World News

Disinformation Tied to Humanity’s ‘Most Existential’ Threats, Says Panelist at the World Economic Forum

Disinformation is at the root of the “most existential” threats facing humanity, said New York Times chairman Arthur Gregg Sulzberger at a World Economic Forum panel on Jan. 17. The panel, titled “The Clear and Present Danger of Disinformation,” was hosted by former CNN anchor Brian Stelter, in Davos, Switzerland.

Joined on stage by government officials and other media figures, Sulzberger attempted to diagnose and offer solutions for what he sees as the fulcrum of many contemporary problems that plague the world today. “I think it maps basically to every other challenge that we are grappling with as a society, and particularly the most existential,” he said.

“Terms like ‘fake news’ and ‘enemies of the people’ have been popularized cyclically in society, in some of the most repressive and dangerous moments, you know Nazi Germany, Stalinist Russia,” the publisher went on. “What it attacks is trust. When you see trust decline, what you then see is societies start to fracture.”

Sulzberger drew attention to the new artificial intelligence platform ChatGPT—an application with the potential to create large amounts of procedurally generated content—as a potential avenue for disinformation as well. “I suspect we are going to see huge amounts of content that is produced, none of which is particularly verified, the origins of which aren’t particularly clear.”

Ultimately, Sulzberger believes the solution is for social media giants to prioritize institutional content over that which is created by everyday users.

“I think they [social media platforms] are going to have to do an unpopular and brave thing at some point, which is to differentiate and elevate trustworthy sources of information consistently,” he said. “Until they do, I think we basically just have to assume those environments are poisoned.”

Robby Soave, senior editor at libertarian Reason Magazine, in an article responding to the Davos panel, offered a snarky rebuke to Sulzberger’s calls for the elevation of “trustworthy” news outlets.

“It’s The New York Times’ view—a view quite popular at Davos—that social media is very bad and will continue to be very bad until it awards preferential treatment to The New York Times.”

COVID-19 Misinformation

Also on stage was U.S. Rep. Seth Moulton (D-Mass.), who echoed Sulzberger’s sentiments and criticized misinformation about COVID-19.

Moulton suggested that certain speech ought not be protected. “What we’re trying to achieve is some measure of public safety… I have a constituency that I’m trying to keep healthy, and I can’t get them to take a COVID vaccine because of misinformation that’s propagated on the internet. That’s where this becomes a bigger concern.”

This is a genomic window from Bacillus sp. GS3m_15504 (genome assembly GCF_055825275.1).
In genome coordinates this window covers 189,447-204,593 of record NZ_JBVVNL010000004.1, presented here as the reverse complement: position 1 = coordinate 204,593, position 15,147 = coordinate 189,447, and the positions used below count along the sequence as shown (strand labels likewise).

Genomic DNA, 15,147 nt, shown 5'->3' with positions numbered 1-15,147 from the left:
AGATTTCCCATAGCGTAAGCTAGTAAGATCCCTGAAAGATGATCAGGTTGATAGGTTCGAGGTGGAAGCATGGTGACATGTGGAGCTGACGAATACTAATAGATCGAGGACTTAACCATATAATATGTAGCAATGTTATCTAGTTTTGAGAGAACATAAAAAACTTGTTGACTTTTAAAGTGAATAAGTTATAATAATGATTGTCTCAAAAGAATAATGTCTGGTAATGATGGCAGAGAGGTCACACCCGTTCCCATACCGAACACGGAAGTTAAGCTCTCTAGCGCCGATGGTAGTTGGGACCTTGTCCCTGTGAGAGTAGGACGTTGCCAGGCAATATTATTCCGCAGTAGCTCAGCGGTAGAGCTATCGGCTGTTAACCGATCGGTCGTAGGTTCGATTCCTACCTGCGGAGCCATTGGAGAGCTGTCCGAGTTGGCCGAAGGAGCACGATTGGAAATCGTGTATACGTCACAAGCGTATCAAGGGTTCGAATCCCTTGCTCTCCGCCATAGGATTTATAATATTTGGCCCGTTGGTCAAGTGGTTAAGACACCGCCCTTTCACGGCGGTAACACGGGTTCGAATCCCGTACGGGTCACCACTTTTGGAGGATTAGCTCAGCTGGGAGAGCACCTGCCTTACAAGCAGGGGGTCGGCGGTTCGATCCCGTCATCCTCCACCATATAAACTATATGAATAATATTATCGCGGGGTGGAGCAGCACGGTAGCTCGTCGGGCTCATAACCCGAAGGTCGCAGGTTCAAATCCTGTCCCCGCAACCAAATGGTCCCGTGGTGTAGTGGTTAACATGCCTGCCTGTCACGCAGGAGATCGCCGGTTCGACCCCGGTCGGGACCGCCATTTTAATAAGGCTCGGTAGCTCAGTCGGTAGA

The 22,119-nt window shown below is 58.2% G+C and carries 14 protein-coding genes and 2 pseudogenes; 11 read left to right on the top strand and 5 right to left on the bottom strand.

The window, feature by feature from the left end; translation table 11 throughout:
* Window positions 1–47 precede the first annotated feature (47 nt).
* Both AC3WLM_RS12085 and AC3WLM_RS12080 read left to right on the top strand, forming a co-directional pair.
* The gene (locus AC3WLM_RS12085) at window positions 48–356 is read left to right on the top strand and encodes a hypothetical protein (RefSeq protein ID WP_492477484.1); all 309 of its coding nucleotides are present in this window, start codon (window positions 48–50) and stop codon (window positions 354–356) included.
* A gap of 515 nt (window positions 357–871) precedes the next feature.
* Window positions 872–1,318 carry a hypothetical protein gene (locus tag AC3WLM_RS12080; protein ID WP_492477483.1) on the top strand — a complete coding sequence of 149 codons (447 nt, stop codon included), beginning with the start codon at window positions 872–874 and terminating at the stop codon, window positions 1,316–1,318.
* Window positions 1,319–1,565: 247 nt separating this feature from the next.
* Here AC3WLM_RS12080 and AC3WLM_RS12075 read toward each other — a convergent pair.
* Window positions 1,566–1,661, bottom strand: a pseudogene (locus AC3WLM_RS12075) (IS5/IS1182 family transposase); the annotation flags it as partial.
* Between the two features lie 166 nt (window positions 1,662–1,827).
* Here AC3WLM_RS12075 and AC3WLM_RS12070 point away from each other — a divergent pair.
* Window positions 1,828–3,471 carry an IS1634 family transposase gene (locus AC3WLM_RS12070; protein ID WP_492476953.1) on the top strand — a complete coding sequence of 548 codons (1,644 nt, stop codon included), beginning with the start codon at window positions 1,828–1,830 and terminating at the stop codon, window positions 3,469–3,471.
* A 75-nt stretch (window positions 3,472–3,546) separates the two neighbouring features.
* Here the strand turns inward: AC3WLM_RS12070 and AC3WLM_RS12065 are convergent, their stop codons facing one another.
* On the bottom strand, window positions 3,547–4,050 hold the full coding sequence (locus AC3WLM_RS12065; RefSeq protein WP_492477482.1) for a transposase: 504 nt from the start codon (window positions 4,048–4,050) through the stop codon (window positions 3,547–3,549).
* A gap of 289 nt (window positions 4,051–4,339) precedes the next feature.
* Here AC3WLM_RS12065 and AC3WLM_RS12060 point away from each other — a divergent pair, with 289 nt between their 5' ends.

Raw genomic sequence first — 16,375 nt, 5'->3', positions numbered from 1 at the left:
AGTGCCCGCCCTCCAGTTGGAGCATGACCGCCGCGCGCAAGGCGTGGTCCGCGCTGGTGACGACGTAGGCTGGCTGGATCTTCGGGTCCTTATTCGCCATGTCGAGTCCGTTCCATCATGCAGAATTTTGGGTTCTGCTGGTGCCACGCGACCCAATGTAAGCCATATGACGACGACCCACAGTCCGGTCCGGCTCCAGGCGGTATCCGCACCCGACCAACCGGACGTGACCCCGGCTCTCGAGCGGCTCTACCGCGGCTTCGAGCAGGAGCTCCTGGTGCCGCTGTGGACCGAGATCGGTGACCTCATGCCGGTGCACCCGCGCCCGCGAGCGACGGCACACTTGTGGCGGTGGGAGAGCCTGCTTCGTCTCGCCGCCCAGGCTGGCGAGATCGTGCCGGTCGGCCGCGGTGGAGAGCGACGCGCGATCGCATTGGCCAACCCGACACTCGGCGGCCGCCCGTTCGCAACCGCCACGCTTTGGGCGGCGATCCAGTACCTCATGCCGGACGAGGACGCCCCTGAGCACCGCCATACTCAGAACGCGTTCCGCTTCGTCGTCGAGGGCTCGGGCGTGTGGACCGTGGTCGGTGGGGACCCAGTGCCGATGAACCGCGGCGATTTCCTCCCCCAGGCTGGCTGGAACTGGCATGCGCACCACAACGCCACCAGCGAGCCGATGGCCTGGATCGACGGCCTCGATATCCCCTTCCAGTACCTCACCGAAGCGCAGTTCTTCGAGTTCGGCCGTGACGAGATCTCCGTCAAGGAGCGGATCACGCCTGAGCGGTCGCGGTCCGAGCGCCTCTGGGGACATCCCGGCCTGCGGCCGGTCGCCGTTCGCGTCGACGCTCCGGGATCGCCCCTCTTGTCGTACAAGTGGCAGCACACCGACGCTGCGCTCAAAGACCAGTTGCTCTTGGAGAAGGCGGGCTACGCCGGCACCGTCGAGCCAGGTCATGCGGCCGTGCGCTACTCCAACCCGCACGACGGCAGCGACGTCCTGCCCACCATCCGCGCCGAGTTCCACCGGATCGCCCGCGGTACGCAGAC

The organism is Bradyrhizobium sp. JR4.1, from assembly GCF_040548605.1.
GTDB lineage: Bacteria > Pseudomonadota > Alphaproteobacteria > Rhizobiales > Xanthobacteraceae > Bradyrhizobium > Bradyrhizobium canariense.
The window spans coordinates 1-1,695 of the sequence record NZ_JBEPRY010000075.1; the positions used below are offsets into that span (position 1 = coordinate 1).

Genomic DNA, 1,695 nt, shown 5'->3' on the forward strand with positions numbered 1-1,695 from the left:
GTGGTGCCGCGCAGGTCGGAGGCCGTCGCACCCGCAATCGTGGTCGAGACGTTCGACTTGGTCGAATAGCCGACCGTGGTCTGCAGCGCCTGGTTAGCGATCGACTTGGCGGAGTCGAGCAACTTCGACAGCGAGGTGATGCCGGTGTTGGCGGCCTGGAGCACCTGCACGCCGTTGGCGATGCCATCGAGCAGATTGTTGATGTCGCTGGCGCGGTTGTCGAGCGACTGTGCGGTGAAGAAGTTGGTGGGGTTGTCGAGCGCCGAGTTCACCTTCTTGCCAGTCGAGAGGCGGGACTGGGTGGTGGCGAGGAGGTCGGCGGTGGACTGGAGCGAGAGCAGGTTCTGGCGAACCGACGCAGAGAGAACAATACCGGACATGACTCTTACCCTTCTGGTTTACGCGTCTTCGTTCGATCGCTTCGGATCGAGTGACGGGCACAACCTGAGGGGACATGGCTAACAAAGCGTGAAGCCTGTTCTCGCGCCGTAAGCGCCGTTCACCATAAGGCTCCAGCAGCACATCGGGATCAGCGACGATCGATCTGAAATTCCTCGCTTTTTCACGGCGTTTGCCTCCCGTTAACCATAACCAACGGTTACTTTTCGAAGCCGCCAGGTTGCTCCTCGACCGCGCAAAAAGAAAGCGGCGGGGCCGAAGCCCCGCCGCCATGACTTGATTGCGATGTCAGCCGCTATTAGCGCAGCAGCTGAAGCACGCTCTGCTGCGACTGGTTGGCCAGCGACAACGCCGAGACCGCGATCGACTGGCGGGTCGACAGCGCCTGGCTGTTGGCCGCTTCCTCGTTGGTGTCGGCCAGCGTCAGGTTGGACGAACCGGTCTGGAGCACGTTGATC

Soave pointed out the hypocrisy of the congressman’s remarks.

“Government health bureaucrats, social media content moderators, scientists in good standing with the liberal consensus, and media organizations have all circulated false information about COVID-19,” he wrote on Jan. 18. He acknowledged that some such falsehoods were good-faith errors, but added that “sometimes, these were lies in service of some purported greater good, as when top pandemic health bureaucrat Anthony Fauci downplayed the importance of masking and understated the herd immunity threshold.”

Among the panelists was Vera Jourová, vice president for values and transparency for the European Union (EU, who posited that the rise of disinformation has arisen as a result of failed leadership. Jourová called for better communication from world leaders.

The Czech politician did not advocate for censorship or banning social media accounts accused of peddling disinformation. Instead, she believes the solution lies in ensuring “disinformers do not find their feeding ground.” Jourová clarified that “feeding ground” means the impressionable masses.

The final panelist, Internews CEO Jeanne Bourgault, took a stronger stance than her peers, arguing for legal culpability of Big Tech platforms.

“Should the platforms be held accountable for part of this? They should be,” Bourgault said. “Platforms, when it comes to content moderation, do have a responsibility to keep people safer, and they can do more.”

Advertisers have the power to shift the public conversation, the CEO added. She recommended that ad agencies vet the platforms on which they advertise to “help democracy.”

All panelists were in agreement that more needs to be done at the political level to curb disinformation. Fox News anchor Tucker Carlson took notice.

“The conclusion this year at the World Economic Forum is that the people who are not at the World Economic Forum have too much free speech,” Carlson said in his opening monologue on Jan. 18, reacting to WEF’s disinformation panel. “So, if you’re getting the impression that the world’s most mediocre and least self-aware people are all congregating in Switzerland this week, you might be onto something.”

Liam Cosgrove

Liam Cosgrove works as a freelance journalist covering business, markets, and finance. He received his bachelor’s degree in mathematics from the University of California–Santa Barbara.

Source link


I'm TruthUSA, the author behind TruthUSA News Hub located at With our One Story at a Time," my aim is to provide you with unbiased and comprehensive news coverage. I dive deep into the latest happenings in the US and global events, and bring you objective stories sourced from reputable sources. My goal is to keep you informed and enlightened, ensuring you have access to the truth. Stay tuned to TruthUSA News Hub to discover the reality behind the headlines and gain a well-rounded perspective on the world.

Leave a Reply

This site uses Akismet to reduce spam. Learn how your comment data is processed.